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Happily ever after

I've always been curious about the concept of Dracula having a bride. After all, to cement such a union would technically involve marriage, a religious service traditionally executed in one of God's earthly abodes. But marriage is not exclusive to Christianity and has its equivalent in pretty much all of the popular religions, and if the devout need God's permission to sleep with the partner of their desire, then there's surely an argument for Satan to request the same of his followers. And if you're going to have a bride, then you'll first need a fiancée, right?

The vampire cinema of French filmmaker Jean Rollin is so frequently associated with the period running from late 60s to the early 80s that it's easy to forget that he's still making movies. Still making vampire movies, no less. But spiritually, Rollin never moved into the modern age. Sit down unprepared in front of Dracula's Fiancée [La fiancée de Dracula] and you'd swear it was a product of the director's heyday. Save for a brief burst of graphic violence, there's nothing here to suggest a film made as recently as 2002, and for the most part it plays as if the revisionist genre works of the 70s and 80s just passed Rollin by. For a modern audience raised on Buffy's post-modernist wisecracking and the Hollyoaks vampires of True Blood and its ilk, this may well prove a problem. But for long term Rollin fans it's rather good news.

Rollin does at least appreciate that when you give a film a title like Dracula's Fiancée then you don't need to faff about with expositional build-up. Thus when we first meet the grey-haired, spectacled and Freud-bearded Professor and his curly-topped young apprentice Eric (Denis Tallaron, a kind of French Warriors-era David Patrick Kelly) prowling around a graveyard and discussing the nightly appearance of a strange woman, we don't need to be told who they are or what their purpose is. The woman in question soon shows up and whips off her dress (it's a Jean Rollin vampire film, after all), enticed out of the darkness by jester-dressed dwarf Thibault, who's smitten to bits with her and offers his neck up for her to chomp on. But then as vampire women go, she is rather neat. This little graveyard tryst is interrupted when Eric and the Professor step in to press Thibault for information on the location of someone they refer to as The Master. And we all know who that is, don't we. No? Please refer back to the title.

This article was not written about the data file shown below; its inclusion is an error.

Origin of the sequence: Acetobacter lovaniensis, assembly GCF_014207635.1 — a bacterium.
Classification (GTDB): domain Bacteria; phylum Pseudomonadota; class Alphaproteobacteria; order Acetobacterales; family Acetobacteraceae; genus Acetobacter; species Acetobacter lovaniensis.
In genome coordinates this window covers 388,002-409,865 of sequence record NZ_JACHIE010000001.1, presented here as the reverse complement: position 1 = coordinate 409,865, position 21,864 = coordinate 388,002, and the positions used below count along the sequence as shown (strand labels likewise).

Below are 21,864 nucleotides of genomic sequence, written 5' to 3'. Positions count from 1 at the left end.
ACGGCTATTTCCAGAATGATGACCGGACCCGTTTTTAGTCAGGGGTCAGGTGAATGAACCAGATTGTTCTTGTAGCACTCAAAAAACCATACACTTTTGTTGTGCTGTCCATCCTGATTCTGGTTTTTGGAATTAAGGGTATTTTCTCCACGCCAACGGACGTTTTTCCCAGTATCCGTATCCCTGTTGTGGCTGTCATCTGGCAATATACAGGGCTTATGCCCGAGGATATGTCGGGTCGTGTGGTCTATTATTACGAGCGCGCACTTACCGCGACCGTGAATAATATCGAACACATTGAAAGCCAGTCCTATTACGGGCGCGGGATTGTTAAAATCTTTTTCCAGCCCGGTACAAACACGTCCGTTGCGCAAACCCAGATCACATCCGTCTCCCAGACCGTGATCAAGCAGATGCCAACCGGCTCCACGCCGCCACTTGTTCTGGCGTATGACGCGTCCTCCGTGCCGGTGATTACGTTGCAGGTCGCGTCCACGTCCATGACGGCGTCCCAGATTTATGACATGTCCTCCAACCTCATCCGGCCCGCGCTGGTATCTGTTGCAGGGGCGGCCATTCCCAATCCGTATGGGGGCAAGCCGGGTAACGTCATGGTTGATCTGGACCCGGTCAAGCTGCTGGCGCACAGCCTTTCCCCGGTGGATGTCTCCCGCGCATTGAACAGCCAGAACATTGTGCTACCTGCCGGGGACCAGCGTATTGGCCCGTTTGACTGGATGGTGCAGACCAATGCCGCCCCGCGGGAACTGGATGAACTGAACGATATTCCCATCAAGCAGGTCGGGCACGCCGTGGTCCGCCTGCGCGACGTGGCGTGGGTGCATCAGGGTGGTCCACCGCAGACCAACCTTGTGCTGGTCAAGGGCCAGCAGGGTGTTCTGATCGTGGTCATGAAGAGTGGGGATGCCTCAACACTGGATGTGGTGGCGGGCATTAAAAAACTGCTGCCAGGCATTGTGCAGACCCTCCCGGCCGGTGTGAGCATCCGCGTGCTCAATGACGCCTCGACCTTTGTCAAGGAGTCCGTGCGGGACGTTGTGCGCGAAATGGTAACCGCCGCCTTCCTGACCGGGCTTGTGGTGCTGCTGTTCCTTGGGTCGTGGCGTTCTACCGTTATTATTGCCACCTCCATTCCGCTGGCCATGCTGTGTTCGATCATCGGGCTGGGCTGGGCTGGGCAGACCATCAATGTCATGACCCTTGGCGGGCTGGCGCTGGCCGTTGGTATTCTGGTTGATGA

Thibault isn't much help, but does point the pair in the direction of a pretty female village idiot, whom the Prof hypnotises to access the smart girl beneath. He's rather good at hypnosis as it turns out, and in a twist on an element of Stoker's original Dracula that rarely makes it into the movie adaptations, he's able to keep tabs on one character through a sort of psychic link that he sets up on a single meeting. Handy, huh? It also ties in rather well to the film's concept of vampires as semi-psychic creatures, which are known here as 'Parallels'. Anyway, the idiot girl points the Prof in the direction of Isabelle, who's earmarked to become the Master's bride-to-be. She's under the care of the Sisters of the Order of the White Virgin, nuns whose proximity to such a demonically connected woman has unhinged them a bit, but it's also made them a lot more fun than the average convent inmate. They smoke pipes and cigars, giggle and play like schoolgirls, and warm up their shivering sisters by administering a good snog. It's certainly gone onto my holiday shortlist.

After meeting up with the nonsense-talking Isabelle, the Professor hypnotises her and installs a sort of psychological alarm clock that will prompt her to leave the convent at midnight and meet up with him. When she follows the call, however, Thibault pops her in his sidecar and whips her off to meet a ruin-dwelling Ogress of his acquaintance, to whom he gives a tender human baby to chew on. I rather liked her. Trouble is, the Professor and Eric are hot on their trail and after dealing with the baby eater, they find themselves witness to a satanic ritual in which Isabelle is introduced to her future husband for the first time.

Familiar sounding elements are reshaped by Rollin's signature fondness for the erotic and the surreal, although it's partly the restraint shown with the former that give the film its late-60s feel – no full-on lesbian nunsploitation for this old genre pro. The surrealism, on the other hand, is as pronounced as ever, and ranges from the comical (the nun who wears a funnel on her head as if it were normal apparel, the mother superior's hilariously tacky crucifix cigarette lighter), to the borrowed (the skeletal bishops have more than a whiff of Buñuel about them), to the genuinely dream-like, exemplified by the beach-located cabinet clock that Dracula uses as a matter transporter.